San Francisco

Construction Begins on First Raised Bike Lane in San Francisco

Construction of San Francisco’s first raised bike lane will get underway Monday in the hopes of improving safety for cyclists.

Workers with the San Francisco Municipal Transportation Agency and San Francisco Public Works will create the lane on two blocks of eastbound Market Street between Gough and 12th streets, SFMTA officials said. The work should take four weeks.

Construction will raise the height of an existing lane on which more than 3,000 inbound bike trips are made each weekday, according to SFMTA officials.

The officials said the raised lane will improve safety and comfort for cyclists who use it. The height of the lane will be lower than the sidewalk, but will deter cars from driving on the lane, SFMTA officials said. The lanes already exist - they are the green, bike-only lanes on the street, and they'll be raised by only a few inches. The hope is the cyclists actually use the raised lanes instead of the sidewalk.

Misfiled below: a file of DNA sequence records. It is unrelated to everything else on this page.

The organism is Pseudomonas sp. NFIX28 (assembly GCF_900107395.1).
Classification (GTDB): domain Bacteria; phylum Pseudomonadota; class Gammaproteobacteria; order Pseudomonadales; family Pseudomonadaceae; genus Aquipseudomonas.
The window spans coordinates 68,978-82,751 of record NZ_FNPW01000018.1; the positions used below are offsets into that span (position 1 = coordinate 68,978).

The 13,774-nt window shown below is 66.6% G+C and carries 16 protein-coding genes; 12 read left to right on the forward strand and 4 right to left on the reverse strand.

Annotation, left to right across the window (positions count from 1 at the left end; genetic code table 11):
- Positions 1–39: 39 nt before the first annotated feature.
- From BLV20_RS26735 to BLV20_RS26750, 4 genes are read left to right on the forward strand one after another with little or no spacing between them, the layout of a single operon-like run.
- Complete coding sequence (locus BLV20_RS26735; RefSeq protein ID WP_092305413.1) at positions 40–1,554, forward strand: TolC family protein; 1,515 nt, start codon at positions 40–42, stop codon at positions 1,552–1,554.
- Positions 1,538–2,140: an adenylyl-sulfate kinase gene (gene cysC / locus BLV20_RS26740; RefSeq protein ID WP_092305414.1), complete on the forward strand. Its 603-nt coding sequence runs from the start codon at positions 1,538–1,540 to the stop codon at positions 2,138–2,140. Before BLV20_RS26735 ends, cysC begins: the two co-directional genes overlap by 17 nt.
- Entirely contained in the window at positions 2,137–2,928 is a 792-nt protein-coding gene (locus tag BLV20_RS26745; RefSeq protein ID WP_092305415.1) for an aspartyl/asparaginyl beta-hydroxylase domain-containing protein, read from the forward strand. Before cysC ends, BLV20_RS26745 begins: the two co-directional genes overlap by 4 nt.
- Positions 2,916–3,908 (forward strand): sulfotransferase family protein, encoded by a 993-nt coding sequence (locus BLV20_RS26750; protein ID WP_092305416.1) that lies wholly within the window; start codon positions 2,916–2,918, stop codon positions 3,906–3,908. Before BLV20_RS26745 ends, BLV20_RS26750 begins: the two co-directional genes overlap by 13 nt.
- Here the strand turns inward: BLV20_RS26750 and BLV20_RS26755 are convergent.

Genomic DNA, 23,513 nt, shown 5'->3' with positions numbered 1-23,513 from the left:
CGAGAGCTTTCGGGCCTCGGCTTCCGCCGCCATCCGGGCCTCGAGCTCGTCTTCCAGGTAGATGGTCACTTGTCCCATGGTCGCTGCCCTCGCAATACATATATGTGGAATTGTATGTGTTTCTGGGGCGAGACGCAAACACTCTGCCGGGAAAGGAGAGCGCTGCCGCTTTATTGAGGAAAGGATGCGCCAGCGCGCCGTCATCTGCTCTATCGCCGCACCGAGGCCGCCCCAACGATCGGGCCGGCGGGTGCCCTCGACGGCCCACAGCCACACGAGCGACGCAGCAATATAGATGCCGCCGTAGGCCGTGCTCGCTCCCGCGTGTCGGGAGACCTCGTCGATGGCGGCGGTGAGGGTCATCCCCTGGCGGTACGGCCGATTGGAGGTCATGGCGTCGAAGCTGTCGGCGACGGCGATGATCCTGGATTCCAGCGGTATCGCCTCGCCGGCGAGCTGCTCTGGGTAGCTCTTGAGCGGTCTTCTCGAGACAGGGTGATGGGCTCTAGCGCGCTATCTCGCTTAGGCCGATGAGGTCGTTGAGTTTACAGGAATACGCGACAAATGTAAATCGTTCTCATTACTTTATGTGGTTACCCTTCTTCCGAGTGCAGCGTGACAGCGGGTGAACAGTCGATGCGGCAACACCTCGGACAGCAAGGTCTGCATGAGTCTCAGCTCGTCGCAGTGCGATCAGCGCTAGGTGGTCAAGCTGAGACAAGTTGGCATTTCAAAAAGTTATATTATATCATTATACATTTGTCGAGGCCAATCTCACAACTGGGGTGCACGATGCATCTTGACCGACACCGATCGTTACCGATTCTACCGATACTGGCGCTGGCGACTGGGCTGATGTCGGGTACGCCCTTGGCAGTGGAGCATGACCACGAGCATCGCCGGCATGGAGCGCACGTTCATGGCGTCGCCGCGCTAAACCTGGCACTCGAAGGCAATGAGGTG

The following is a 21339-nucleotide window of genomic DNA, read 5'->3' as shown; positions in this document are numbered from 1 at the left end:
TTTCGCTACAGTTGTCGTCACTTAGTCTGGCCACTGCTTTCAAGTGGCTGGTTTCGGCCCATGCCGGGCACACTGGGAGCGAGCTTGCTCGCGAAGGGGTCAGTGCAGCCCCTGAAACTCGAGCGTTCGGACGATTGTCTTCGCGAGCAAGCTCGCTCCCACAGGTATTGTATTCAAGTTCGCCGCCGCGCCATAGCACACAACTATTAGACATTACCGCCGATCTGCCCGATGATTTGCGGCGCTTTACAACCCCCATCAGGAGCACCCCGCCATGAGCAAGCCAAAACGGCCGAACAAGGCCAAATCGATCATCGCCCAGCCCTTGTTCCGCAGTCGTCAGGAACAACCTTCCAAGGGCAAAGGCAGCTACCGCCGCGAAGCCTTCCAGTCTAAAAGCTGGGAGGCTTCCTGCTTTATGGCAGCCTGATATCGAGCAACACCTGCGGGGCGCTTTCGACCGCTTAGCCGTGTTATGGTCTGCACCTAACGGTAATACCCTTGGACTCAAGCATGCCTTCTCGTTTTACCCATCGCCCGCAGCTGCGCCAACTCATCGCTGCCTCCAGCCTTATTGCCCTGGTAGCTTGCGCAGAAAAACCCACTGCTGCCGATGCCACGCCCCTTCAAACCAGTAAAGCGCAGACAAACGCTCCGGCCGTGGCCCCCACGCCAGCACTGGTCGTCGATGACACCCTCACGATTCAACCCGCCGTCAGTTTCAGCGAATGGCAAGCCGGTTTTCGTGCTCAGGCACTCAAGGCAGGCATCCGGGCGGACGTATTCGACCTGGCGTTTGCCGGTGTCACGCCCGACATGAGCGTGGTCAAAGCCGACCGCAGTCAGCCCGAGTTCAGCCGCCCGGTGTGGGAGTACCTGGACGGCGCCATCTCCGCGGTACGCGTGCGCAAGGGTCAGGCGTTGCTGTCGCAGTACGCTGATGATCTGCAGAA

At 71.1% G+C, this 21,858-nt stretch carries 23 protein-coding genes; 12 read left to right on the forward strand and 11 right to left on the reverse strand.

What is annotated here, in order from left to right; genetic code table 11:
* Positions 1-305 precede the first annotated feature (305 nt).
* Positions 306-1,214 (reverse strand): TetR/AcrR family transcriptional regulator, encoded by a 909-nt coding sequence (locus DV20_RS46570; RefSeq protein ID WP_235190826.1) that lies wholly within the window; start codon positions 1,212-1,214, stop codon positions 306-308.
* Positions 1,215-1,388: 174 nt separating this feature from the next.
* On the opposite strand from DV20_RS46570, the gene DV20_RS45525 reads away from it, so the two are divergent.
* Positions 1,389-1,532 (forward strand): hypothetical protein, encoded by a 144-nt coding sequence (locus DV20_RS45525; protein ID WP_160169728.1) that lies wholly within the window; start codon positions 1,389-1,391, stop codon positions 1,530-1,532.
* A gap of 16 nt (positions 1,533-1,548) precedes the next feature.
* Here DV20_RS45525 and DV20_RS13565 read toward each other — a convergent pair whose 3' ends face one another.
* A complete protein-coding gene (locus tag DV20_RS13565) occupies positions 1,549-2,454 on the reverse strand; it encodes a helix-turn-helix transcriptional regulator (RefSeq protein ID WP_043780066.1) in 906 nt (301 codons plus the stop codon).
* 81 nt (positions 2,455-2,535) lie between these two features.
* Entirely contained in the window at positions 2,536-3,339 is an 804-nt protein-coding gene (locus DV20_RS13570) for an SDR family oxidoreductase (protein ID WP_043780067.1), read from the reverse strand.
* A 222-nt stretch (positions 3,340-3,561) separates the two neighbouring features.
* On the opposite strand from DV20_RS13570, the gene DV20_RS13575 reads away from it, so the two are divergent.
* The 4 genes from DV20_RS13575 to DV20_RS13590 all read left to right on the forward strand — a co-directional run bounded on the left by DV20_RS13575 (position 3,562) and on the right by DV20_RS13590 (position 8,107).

Last year, California passed bill AB 1193, which formally defined raised bikeways and protected bike lanes as a new kind of bike facility in the California Vehicle Code. And this year, Caltrans started to develop guidance for local jurisdictions to use when they design and build the new bikeways. The new Caltrans guidelines are expected to be released on Jan. 1.

"This is an innovative design modeled after bike lanes shown to increase safety for people biking and walking," said Noah Budnick, executive director of the San Francisco Bicycle Coalition. "We're excited to see how the new design calms traffic and makes San Francisco easier, safer and more enjoyable for everyone to get around."

The Raised Bikeway Demonstration Project is also one of 24 priority safety projects that San Francisco promised to complete by February 2016 as part of Vision Zero, the city’s commitment to eliminate all traffic deaths by 2024. Nineteen of those projects have already been completed. All 24 are slated to be complete by February 2016.

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